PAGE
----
HONG KONG — In Hong Kong, stringent COVID-19 curbs have long made life for school students extremely hard. Now, a new rule requiring higher vaccination levels could upend what progress has been made towards resuming full-day in-person classes.
Further delays to normal school life are likely to exacerbate youth mental health problems as well as give more people reason to leave the city, further undermining its status as an Asian financial hub, educators and business leaders warn.
“There is so much uncertainty over whether classes are going to be canceled, can the kids go to school? The school uncertainty is definitely helping to drive people away and it makes it hard to attract people to Hong Kong,” said Robert Quinlivan, head of the city’s Australian business chamber.
Some 30,000 students withdrew from Hong Kong schools in the last academic year and more than 5,000 teachers resigned, according to government data.
Many are part of an exodus kickstarted by Beijing’s efforts to exert greater control over the city and which has been further fueled by COVID curbs. About 113,000 residents left the former British colony in the first half of 2022. That includes ex-pats and local families, many of whom have taken advantage of visa schemes offered by Britain, Canada and Australia.
Aiming to boost the city’s vaccination rates, authorities this month stipulated that after Nov. 1, secondary schools can only conduct full-day in-person classes if 90% of students have had three COVID shots.
Meeting that target before then will be very difficult for many schools, teachers told Reuters, declining to be identified as they were not authorized to speak to the media.
The most immediate impact will be on international schools — which recently resumed full-day in-person classes, having gained levels of 90% for students with two COVID shots. Local schools and some international primary schools are still limited to half-day in-person and half-day online classes due to lower vaccination rates.
‘SENSE OF DOOM’
Schools offering up overseas curricula have traditionally been a big draw for the ex-pat professionals that Hong Kong relies on for its reputation as a cosmopolitan finance and business hub close to China.
With a population of 7.3 million, the city has more than 70 international schools. By comparison in Japan, Tokyo and Yokohama with a combined population of around 18 million have 40-odd.
Students in Hong Kong, who have done much of their learning online for the past two and a half years, are feeling defeated and there’s a “sense of doom” in the schools, said Leo, 27, a former high school teacher. He quit his job in July, fed up with restrictions imposed by the city’s adoption of China’s COVID-zero strategy that seeks to stamp out all outbreaks.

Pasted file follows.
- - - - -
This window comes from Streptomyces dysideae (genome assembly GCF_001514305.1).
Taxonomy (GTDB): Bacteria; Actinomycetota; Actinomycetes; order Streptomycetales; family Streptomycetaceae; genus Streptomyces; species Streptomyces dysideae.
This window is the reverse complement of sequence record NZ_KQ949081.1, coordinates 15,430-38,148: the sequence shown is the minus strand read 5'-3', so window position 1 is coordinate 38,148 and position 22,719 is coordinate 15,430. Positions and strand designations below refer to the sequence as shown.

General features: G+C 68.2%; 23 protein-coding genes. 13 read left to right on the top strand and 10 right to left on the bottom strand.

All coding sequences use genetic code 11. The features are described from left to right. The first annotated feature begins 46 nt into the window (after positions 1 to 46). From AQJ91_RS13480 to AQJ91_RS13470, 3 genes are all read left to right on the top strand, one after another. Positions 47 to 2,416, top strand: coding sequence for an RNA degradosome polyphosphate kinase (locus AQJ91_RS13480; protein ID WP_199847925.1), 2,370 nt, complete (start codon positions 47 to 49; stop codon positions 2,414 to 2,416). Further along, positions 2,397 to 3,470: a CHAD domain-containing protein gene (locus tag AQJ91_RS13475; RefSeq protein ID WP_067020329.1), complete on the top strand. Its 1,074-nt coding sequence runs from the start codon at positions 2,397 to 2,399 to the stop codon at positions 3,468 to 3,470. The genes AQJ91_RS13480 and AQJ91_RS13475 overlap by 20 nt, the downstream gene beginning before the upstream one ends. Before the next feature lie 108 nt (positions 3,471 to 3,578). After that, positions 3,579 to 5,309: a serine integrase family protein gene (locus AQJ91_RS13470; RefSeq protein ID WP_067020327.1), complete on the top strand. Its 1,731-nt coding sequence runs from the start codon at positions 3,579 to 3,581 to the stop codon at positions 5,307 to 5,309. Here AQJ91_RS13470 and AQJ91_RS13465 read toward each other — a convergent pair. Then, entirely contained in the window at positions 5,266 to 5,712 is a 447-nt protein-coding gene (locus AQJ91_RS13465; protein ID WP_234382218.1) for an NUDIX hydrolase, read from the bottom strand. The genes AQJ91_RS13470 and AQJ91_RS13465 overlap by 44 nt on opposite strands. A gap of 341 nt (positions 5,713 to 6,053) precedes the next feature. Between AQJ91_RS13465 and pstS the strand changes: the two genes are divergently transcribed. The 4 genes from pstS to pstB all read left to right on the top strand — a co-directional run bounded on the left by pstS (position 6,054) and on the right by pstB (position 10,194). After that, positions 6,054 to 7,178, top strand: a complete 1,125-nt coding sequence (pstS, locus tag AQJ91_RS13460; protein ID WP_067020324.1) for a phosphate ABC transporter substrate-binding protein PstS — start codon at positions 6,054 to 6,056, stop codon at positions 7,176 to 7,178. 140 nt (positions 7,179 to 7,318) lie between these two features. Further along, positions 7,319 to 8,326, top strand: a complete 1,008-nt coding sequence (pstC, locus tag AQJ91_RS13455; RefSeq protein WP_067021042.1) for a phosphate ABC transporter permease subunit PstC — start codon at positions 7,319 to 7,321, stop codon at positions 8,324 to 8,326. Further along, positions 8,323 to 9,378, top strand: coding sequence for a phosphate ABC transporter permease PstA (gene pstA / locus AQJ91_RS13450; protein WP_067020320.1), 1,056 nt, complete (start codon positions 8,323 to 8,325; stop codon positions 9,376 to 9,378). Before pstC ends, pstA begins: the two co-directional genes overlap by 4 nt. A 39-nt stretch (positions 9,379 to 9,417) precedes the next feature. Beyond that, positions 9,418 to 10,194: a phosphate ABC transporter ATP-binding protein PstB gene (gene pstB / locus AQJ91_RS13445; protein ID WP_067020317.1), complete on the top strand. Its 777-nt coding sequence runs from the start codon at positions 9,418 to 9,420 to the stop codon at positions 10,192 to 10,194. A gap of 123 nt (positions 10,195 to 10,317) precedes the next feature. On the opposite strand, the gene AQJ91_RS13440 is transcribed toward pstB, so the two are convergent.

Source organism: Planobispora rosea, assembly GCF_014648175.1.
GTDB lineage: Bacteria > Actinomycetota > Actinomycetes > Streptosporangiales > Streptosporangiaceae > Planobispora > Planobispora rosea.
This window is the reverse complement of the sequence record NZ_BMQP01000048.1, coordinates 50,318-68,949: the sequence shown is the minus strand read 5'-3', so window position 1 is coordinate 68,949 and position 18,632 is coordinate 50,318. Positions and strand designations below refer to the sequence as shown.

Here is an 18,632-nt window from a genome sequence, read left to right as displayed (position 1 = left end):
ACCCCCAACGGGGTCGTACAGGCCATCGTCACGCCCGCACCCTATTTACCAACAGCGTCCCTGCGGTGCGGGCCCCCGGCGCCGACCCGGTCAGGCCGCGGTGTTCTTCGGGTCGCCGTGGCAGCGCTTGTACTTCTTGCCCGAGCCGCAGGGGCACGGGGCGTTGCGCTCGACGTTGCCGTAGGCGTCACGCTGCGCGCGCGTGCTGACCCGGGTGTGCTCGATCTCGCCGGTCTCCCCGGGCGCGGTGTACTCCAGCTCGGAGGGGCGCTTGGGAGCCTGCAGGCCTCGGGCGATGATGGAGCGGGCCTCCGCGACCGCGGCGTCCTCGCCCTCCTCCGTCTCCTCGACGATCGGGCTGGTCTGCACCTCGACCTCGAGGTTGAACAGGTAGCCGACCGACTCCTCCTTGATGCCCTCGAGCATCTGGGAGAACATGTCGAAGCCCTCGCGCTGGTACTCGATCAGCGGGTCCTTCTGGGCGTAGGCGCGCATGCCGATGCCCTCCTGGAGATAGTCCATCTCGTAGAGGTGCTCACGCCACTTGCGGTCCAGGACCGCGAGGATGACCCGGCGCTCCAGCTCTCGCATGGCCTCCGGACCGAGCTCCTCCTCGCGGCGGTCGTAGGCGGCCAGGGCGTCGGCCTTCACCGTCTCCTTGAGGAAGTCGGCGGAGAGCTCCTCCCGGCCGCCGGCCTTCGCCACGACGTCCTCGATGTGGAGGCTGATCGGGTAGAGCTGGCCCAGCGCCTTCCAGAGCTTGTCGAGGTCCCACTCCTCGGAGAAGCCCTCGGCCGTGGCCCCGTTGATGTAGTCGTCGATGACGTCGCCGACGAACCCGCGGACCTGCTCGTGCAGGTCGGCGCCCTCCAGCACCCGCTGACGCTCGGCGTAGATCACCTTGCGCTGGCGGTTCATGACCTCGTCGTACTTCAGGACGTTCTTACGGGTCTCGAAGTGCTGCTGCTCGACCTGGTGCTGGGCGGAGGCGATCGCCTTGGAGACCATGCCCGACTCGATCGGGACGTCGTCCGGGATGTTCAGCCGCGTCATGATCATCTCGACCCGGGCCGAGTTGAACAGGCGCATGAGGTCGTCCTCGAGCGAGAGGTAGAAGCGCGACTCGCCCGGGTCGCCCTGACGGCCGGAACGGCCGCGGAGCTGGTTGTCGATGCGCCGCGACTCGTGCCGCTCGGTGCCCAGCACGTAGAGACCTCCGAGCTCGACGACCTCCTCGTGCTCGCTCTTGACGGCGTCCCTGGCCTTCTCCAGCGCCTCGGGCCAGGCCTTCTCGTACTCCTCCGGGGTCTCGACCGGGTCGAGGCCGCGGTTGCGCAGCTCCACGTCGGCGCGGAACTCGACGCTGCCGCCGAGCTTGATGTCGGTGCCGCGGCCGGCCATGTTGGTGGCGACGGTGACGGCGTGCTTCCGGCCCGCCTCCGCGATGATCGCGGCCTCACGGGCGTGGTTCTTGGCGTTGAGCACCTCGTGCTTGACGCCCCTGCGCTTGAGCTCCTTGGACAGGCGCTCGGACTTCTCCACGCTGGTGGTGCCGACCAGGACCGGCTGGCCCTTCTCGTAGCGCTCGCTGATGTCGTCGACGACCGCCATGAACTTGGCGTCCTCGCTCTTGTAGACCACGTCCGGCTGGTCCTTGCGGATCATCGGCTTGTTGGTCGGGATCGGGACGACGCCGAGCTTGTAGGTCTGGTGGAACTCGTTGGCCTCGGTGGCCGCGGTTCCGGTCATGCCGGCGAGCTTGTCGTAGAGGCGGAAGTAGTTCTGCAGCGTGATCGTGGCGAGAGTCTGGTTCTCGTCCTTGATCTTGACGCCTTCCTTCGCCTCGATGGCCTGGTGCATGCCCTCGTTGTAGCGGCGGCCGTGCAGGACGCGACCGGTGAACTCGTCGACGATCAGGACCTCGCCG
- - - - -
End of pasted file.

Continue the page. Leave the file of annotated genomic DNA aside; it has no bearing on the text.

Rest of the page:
“The constant shifts between face-to-face and online classes have really taken a toll on their will to learn,” Leo added, asking that only his first name be used. He now works overseas as a flight attendant.
Though there is variation from school to school, other rules being imposed on students include requiring whole swimming classes (where masks are not worn) to quarantine if one child becomes infected and banning eating on school premises for kids with half-day in-person classes. Some students with full-day classes are not allowed to bring food that requires utensils, while all children from the age of two have to wear masks outside their homes.
The manifold curbs run counter to global efforts to ‘live with virus’. Hong Kong school kids also have had to deal with much longer periods of school disruptions than mainland China, which has imposed some draconian lockdowns but has also had long COVID-free periods.
The restrictions are almost certainly having an impact on mental health, educators and medical experts said.
More than half of about 3,600 Hong Kong secondary school students showed signs of depression, according to a November study by the city’s Federation of Youth Groups.
Hong Kong’s Education Bureau said COVID measures in schools exist to protect students’ health. It added it will update rules when appropriate, without giving further details.
But medical experts argue, however, that when the impact on mental health and normal social development is taken into account, the city’s policies can do more harm than good.
“To focus specifically on the small number of deaths in children from COVID is to ignore the bigger picture. The goal of public health should be to make decisions that do the greatest good for population health,” said David Owens, a doctor and founder of the OT&P chain of clinics. — Reuters